We talk a lot about safety at YAK ACCESS because it’s such an important topic. All types of heavy equipment require training and careful attention to safety protocols. However, when cranes are used on-site, the stakes get even higher. As a leading provider of access solutions for all types of projects and terrains, we know what it takes to reduce the risk of crane tip-overs.
Potential Implications of Crane Tip-Overs
In addition to being heavy equipment with the same challenges and risks as other machinery in this category—limited visibility, collision with people or other equipment, and so on—cranes create other potential hazards. When objects fall or cranes tip over, the people on the ground are at risk of injury or death.
The core function of cranes is to lift objects into the air. Even with all the right precautions, gravity sometimes wins, and materials can fall to the ground, putting the people below at risk. Because cranes move heavy loads through three-dimensional spaces—often high in the sky—they are at risk of tipping over if not properly anchored and operated. Although the base has a relatively small footprint, the large boom can cause destruction if a crane tips. This is also true of boom lifts designed to lift people.
How to Avoid Crane Tip-Overs
In addition to complying with safety standards set by the Occupational Safety and Health Administration (OSHA) and other organizations, use these tips to reduce the risks of operating a crane at a project site.
Keep the base clear.
Crane clearances depend on a few factors, including the work you’re doing (power line, construction, and so on), the surrounding terrain, the extension range of outriggers, and more. Make sure you understand the required clearances and the rationale behind them when operating a crane.
Hire trained operators.
Crane operation is a specialized skill that requires sufficient training. Make sure any provider you hire has the necessary qualifications and maintains appropriate certifications.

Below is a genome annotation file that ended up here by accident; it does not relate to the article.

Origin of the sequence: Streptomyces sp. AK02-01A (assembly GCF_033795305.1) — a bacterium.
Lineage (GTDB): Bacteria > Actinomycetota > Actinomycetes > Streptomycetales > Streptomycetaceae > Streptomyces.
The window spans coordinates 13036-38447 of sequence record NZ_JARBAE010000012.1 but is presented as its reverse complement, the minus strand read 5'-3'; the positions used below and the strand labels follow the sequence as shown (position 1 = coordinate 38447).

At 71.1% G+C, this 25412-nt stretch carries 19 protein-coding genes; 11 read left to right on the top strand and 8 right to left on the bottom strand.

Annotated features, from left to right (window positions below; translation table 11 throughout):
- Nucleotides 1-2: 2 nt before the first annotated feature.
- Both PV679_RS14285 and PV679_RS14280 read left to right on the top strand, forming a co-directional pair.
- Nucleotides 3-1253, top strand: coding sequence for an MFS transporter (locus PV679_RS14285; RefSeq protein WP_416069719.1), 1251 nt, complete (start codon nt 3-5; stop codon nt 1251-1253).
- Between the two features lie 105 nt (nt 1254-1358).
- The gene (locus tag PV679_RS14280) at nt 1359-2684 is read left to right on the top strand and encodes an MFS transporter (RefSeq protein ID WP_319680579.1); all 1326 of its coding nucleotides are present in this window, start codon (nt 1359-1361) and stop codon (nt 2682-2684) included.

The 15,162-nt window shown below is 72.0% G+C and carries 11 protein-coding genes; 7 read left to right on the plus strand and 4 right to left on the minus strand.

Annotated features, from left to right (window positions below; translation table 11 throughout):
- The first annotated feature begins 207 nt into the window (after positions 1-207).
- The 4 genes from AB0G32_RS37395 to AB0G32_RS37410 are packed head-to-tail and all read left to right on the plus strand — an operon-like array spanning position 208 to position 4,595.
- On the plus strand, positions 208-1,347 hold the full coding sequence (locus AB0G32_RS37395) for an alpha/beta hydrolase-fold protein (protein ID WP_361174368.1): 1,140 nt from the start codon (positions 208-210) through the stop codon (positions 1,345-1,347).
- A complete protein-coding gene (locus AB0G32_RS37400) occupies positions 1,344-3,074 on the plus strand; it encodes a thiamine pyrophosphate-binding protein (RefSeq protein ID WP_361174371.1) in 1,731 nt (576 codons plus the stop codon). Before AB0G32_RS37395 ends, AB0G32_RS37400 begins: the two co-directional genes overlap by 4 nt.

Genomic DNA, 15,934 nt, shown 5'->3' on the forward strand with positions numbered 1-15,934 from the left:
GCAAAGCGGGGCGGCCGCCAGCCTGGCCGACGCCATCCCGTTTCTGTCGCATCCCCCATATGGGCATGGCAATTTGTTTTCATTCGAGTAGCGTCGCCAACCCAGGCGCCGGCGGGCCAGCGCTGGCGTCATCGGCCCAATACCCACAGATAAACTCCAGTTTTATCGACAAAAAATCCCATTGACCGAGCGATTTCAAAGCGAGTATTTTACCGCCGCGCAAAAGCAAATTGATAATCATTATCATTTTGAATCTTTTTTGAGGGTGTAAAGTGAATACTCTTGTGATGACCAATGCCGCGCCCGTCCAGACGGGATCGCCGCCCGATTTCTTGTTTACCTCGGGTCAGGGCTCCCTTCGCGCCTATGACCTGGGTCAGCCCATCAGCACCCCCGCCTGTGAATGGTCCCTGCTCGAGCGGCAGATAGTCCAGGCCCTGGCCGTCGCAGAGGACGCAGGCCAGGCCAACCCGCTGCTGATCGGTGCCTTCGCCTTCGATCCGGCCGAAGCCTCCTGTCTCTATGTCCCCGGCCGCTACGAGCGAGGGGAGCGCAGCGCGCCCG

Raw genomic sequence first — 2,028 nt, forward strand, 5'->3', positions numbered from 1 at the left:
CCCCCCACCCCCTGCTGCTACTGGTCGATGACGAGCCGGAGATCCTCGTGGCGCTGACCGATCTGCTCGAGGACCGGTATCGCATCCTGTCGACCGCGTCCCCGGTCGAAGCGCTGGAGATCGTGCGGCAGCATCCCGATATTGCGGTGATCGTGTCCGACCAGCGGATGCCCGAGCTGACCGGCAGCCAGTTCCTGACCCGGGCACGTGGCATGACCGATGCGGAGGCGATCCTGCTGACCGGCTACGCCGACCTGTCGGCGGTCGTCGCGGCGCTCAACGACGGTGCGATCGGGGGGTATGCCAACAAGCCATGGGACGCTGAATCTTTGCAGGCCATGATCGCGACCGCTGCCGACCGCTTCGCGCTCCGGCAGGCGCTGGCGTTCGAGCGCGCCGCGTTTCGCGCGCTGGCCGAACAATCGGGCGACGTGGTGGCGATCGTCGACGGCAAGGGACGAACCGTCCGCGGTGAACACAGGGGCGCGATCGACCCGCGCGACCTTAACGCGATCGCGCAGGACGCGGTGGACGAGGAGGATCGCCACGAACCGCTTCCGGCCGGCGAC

Respect weight limits.
Cranes have load limits for various conditions, and those mustn’t be exceeded. Overloading a crane can lead to mechanical failure, tipping, and other possible hazards. The same is true for rigging slings and other equipment used to secure loads.
Pay attention to the weather.
High winds, slippery ground, lightning, and other adverse weather conditions are incompatible with cranes. Pay attention to the forecast and plan your work around it. It’s not worth risking the health and safety of the crew to avoid delaying a project.
Inspect the site.
Perform regular inspections to ensure the site remains safe for crane use. Materials get moved, cranes get relocated, and other changes are made that could impact the safe operation of a crane. Inspect the site before each use to check for hazards such as unstable surfaces, holes, debris, obstructions, underground infrastructure, overhead objects, and more.
Use crane mats.
Having a stable work platform is essential for safe crane operations. Working on a slope, on uneven ground, or with slippery conditions creates unnecessary hazards that can be avoided with crane mats, which provide a stable work surface that allows cranes to maneuver safely. They can also be paired with outrigger mats for even more stability.
Because equipment specifications and site conditions are unique to each project, it’s important to use customized solutions every time. The crane mats that worked on your last project might not be robust enough for the next one. Also, the heavy loads that crane mats bear often mean they can’t be reused. If you do consider used mats, inspect them thoroughly before use.
Enhance Site Safety with YAK ACCESS
When you choose YAK ACCESS, we work closely with your team to determine the most appropriate—and safest—site access solutions for your project. Our team has decades of experience creating customized matting approaches for utility and construction projects in all environments. Our expertise is in providing the right mats at the right time so that your team can focus on what they do best.
Crane mats are just one piece of the site access puzzle. Read our guide, A Complete Guide to Selecting the Right Ground Protection Mats for Your Next Project, to better understand the types of mats available and when you should use them.